Family

And Repeat

I really didn’t see that coming.  In fact, I didn’t quite believe Brett when he first told me.  But it’s true; one of our hens actually hatched a chick of her own!

Momma hen and baby chick!  {DaddysTractor.com}

We’ve had several broody hens this spring.  (Broody means instead of pecking and scratching in the dirt the hen sets on eggs all day.)  Last spring I put our mail-order chicks under two setting mamas–and was as shocked as anyone when it worked!.  But it’s always seemed tenuous at best.  Any mama hen who forgets which egg box she’s setting isn’t likely to be successful.  But this little bantam hen made it happen!

Momma hen and baby chick!  {DaddysTractor.com}

I did find the egg the chick hatched out of, and this little one is actually from a hen that lays blue-green eggs, not biologically this banty’s offspring.  But she did the work and she’ll get the credit.  The baby follows her every move like, well, like a baby chick.

Aaaaaaand, because I am either such a push-over or I just really love chicks too, I bought a few more baby chicks for her to raise as well.

Momma hen and baby chick!  {DaddysTractor.com}

The problem is that two of our other little girls were recently…lost.  Probably to a dog.  Which leaves us only one of the three I bought for pets and Anna is SO worried.  I might have promised her that if all three perish we could get more.  Well, the farm store is in its last week of selling chicks, so if we get more after this point we’ll have to mail order them and pay three times what the chicks cost in shipping.

Momma hen and baby chick!  {DaddysTractor.com}

And since this mama is raising a chick anyway…

So far, so good.  The new chicks all went right to the hen, despite being four days old, and the mama lets them cuddle under her, despite this odd feeling she seems to have that they aren’t really hers.  This banty is one fierce mommy too, so everyone should be safe and secure.

But wow.  I did not see that coming.

Categories: Animals, Family | Tags: , , , | 1 Comment

Home Team

Despite being a fan of the hashtag #ForeverRoyal, I’ve never really jumped on the  bandwagon of our championship Kansas City baseball team.  But even though sports aren’t my thing, you will find me cheering loudly for a farmer’s “home team.”

In the world of agriculture the rivalry between Case IH and John Deere is as hotly disputed as the Yankees versus the Red Socks.  I’ve never posted a picture of my family proudly posing in Case IH red without receiving a few helpful comments from people who would take up arms for John Deere’s signature green.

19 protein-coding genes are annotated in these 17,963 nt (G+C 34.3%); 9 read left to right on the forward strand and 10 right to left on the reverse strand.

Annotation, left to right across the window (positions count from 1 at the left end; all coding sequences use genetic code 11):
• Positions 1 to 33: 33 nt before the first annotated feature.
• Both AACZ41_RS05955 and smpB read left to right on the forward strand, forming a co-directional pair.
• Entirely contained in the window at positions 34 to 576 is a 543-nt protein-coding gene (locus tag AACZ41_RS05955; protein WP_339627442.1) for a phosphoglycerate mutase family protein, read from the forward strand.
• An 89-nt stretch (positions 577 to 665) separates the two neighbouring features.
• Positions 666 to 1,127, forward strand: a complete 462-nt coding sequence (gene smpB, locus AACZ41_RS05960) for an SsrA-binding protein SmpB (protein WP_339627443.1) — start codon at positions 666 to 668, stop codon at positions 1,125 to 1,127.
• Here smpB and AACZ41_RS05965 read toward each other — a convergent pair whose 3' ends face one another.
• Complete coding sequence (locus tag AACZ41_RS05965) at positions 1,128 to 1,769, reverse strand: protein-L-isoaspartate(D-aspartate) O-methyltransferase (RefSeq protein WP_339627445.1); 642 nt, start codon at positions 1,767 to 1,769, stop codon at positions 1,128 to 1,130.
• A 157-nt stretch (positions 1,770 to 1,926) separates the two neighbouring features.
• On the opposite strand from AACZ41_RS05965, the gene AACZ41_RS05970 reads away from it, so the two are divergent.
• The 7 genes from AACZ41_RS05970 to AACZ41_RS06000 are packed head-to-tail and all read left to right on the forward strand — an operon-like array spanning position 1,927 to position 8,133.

If It Ain't Red It Stays in the Shed

My blog. My rules. 

And like sports rivalries, it’s all in good fun.

Mostly. 🙂

While there are other players on the field, (Kubota, New Holland) John Deere and Case IH represent the two largest makers of farm equipment.  They manufacture huge tractors to lawn mowers, combines, planters, etc..  They also often represent different ways to solve a problem.  Like a few years ago when the big push was to reduce emissions in tractor engines the two companies went in very different directions.  But often as not a farmer’s allegiance has more to do with what his grandfather bought!

Case IH vs. John Deere

John Deere is a great American success story, with a bankrupt blacksmith opening a new shop and solving a major problem for Midwestern farmers.   When demand for his self-scouring steel plow outgrew his little shop he opened a factory– then another and another.  During the depression, the story goes, John Deere did not repossess a single piece of equipment from farmers going through hard times.  And thus John Deere loyalty was born.

Case’s following was earned in a different way.  The company began as a maker of steam engines and has bought and acquired various companies like Farmall and International Harvester along its not-quite 200 year journey. The history isn’t as easy to trace, but its commitment from customers can often be found in its prices.  Most often you’ll hear farmers saying “I can’t afford to pay more for green paint.”  If John Deere is Apple then Case would be Android.